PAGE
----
Hand-to-Hand Writing: 7 Tips to Grappling

Sasuke from Naruto

Welcome to Day 2 of martial arts writing aspects.  Again, this is a personal categorization that I came up with to cover as much ground as I could.  On Monday, we went over strikes and now we’re going over grappling.  Like before, I’m going to give a general definition to put us on the same page.

What Do I Mean by Grappling?

Unlike strikes, these moves involve holding onto your opponent.  There’s no brief contact to cause damage, but restraining your opponent for a variety of reasons.  It could be to stop them from moving, breaking a limb, or knocking them out.  All of these moves share the fact that they need time to work and involve a battle of strength for them to reach their conclusion.  So, how can you use them?

  1. Size is important, but brains can win the fight.  A bigger, stronger character always has an advantage in grappling because their grip is harder to break.  A barbarian getting a halfling with a bear hug will likely win.  Yet, another essential aspect is the character knowing where and how to hold.  That same barbarian could lose if the halfling uses pressure points and manages to get into a spot where they aren’t easily dislodged.  It isn’t perfect and requires setting up the situation, but it can help allow weaker heroes to survive a grappling fight.
  2. Speaking of pressure points, they are helpful to know for both locking in and breaking holds.  If a character is able to press on a spot that causes extreme pain then they can escape a hold or weaken whoever they’ve grabbed.  Do some research about this to find the weak points of the human body.  This can be done with a blow too like boxing the ears or hitting the groin.  Many martial arts focus on these points, so you can find guides to help.
  3. The type of grappling will depend on the goal.  If a character is trying to stop an enemy from moving then the legs will be the target.  Stopping a fight without rendering the target unconscious could be a focus on the arms.  Choke holds are perfect for knocking someone out as long as the hero knows how to do it.  Of course, this will also determine how the character gets the hold in place.  Some require sneaking up on an enemy while others are more direct.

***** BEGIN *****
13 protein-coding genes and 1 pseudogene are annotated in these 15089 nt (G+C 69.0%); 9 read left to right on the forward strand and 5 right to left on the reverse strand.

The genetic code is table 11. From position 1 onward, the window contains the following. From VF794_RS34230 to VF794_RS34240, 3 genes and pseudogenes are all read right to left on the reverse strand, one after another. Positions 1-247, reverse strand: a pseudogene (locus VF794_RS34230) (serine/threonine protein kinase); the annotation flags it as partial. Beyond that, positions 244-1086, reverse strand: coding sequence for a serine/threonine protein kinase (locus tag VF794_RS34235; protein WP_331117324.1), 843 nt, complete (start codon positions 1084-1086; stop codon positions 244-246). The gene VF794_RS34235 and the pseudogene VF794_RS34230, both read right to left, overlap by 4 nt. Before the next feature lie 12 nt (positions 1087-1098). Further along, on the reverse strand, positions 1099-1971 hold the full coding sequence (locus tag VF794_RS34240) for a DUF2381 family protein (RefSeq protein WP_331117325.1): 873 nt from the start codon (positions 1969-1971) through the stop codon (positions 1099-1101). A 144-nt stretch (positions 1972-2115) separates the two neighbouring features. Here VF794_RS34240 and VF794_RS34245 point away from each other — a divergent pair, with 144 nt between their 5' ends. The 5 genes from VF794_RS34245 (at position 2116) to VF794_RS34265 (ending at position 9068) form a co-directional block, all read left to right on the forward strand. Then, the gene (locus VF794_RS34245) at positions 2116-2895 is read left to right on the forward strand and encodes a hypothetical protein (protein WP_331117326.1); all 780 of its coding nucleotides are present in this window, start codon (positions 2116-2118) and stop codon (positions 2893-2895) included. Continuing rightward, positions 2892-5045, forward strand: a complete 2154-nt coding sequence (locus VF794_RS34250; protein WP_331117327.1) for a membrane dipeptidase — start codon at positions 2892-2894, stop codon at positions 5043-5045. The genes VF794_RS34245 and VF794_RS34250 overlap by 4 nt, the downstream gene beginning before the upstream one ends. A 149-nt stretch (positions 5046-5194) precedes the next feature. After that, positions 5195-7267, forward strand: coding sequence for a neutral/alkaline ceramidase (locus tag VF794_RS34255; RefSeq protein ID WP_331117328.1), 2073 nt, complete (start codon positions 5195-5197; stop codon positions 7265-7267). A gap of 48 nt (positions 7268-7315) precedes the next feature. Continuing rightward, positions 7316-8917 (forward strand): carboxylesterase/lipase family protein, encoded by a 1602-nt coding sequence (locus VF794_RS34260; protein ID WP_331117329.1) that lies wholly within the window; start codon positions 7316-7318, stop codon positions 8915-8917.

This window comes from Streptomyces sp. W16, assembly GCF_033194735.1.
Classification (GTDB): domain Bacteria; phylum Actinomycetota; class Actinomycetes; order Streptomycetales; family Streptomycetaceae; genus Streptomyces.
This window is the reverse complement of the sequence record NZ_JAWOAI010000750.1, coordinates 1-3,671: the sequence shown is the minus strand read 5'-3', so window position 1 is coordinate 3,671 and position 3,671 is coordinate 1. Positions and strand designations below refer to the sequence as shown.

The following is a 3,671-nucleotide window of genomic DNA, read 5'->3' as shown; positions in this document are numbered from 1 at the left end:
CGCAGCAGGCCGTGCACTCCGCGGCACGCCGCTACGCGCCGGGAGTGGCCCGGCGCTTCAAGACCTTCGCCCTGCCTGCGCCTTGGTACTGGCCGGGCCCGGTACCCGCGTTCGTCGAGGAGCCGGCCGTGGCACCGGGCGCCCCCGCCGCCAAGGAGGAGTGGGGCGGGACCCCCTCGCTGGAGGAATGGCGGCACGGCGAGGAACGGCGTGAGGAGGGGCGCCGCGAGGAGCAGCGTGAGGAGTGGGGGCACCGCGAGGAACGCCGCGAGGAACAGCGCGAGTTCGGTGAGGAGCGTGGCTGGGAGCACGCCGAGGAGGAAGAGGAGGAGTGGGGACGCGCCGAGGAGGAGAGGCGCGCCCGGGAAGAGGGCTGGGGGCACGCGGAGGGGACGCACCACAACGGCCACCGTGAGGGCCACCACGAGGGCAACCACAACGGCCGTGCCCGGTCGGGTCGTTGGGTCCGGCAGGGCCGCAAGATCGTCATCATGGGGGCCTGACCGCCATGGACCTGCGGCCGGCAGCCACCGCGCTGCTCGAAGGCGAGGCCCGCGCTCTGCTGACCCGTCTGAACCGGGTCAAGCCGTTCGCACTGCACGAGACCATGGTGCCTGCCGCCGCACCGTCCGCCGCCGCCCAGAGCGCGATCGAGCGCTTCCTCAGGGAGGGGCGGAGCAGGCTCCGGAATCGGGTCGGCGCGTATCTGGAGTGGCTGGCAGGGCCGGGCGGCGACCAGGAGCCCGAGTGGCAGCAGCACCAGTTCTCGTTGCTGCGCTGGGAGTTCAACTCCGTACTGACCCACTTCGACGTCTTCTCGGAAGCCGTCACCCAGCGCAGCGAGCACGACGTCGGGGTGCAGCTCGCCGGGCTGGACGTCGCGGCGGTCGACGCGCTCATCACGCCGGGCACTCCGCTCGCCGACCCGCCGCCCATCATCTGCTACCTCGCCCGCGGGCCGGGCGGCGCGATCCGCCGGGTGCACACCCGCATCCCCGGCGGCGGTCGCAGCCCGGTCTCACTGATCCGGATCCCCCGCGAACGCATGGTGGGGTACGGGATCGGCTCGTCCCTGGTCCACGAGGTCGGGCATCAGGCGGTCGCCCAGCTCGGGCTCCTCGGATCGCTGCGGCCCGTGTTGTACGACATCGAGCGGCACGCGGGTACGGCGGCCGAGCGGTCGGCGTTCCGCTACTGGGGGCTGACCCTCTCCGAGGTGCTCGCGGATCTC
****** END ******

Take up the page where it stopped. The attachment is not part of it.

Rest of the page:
4. As I said, time is needed for these to work.  Even catching a limb and snapping it at the joint requires a second or two.  Part of the reason for this is because the enemy should have some resistance or even lean into the hold, which can start a battle of strength.  If a character is incredibly strong then it’s easier and needs less time, but it’s not as instant as when a fist hits flesh.  This is truer for choke holds because the target needs to be held until they pass out, which takes time.  Factor this into your character’s actions because they wouldn’t do it if they have multiple enemies since a hold leaves one open to other attacks.
  5. There is one way to handle multiple enemies when grappling is involved, which I failed to mention earlier.  A grapple can be turned into a throw or slam.  Once the target is locked into the other’s grip, they can be manipulated.  So, a hero can throw one person into another or out of the fight to focus on others.  This is a quick move compared to breaking bones, restraining, and knocking out.  It’s almost like a middle ground between strikes and grapples because you’re moving fast.  Of course, this also requires strength and a sense of leverage since most people will try to avoid getting thrown or slammed.
  6. A strike can help to set up a grapple.  Stunning an enemy leaves them open to getting grabbed, so consider your characters having a combination.  Even if they only know a few basic strikes, it increases their chance of getting to their specialty.  It also causes some initial damage, especially if it’s a precision strike to the limb that one wants to break.
  7. Yes, it would make it harder to fight back if a target is lifted off the ground while being held.  They have less leverage to break out.  Of course, they’ll also be squirming around and trying to escape.  This means the person with the hold has to split their attention and strength on maintaining their grip, keeping their enemy aloft, and avoiding any flails that are on target.  So, it’s not the most practical method to use unless we’re talking about a person with superhuman strength.  This is why taking a target to the floor and pinning them would be smarter.

About Charles Yallowitz

Charles E. Yallowitz was born, raised, and educated in New York. Then he spent a few years in Florida, realized his fear of alligators, and moved back to the Empire State. When he isn't working hard on his epic fantasy stories, Charles can be found cooking or going on whatever adventure his son has planned for the day. 'Legends of Windemere' is his first series, but it certainly won't be his last.
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6 Responses to Hand-to-Hand Writing: 7 Tips to Grappling

  1. A tremendous second episode, Charles.


  2. L. Marie says:

    You are a wealth of knowledge! I always learn something when I read your posts.


  3. Another fun post. You’ve obviously spent some time on this.


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